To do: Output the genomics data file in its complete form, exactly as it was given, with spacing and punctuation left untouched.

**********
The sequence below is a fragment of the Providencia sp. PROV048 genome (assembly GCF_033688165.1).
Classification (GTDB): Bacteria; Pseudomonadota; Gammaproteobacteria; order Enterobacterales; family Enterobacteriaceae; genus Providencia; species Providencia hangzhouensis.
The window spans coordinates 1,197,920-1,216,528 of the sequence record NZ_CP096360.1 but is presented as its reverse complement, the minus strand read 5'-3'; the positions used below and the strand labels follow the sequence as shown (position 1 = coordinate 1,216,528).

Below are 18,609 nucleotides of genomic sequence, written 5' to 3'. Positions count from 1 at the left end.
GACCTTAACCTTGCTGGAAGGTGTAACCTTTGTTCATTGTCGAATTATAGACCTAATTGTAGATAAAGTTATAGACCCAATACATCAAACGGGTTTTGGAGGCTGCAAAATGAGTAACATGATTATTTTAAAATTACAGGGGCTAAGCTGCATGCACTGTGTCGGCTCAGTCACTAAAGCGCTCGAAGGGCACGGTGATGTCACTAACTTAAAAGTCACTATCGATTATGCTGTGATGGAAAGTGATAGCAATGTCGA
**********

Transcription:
The sequence below is a fragment of the Providencia sp. PROV048 genome (assembly GCF_033688165.1).
Classification (GTDB): Bacteria; Pseudomonadota; Gammaproteobacteria; order Enterobacterales; family Enterobacteriaceae; genus Providencia; species Providencia hangzhouensis.
The window spans coordinates 1,197,920-1,216,528 of the sequence record NZ_CP096360.1 but is presented as its reverse complement, the minus strand read 5'-3'; the positions used below and the strand labels follow the sequence as shown (position 1 = coordinate 1,216,528).

Below are 18,609 nucleotides of genomic sequence, written 5' to 3'. Positions count from 1 at the left end.
GACCTTAACCTTGCTGGAAGGTGTAACCTTTGTTCATTGTCGAATTATAGACCTAATTGTAGATAAAGTTATAGACCCAATACATCAAACGGGTTTTGGAGGCTGCAAAATGAGTAACATGATTATTTTAAAATTACAGGGGCTAAGCTGCATGCACTGTGTCGGCTCAGTCACTAAAGCGCTCGAAGGGCACGGTGATGTCACTAACTTAAAAGTCACTATCGATTATGCTGTGATGGAAAGTGATAGCAATGTCGA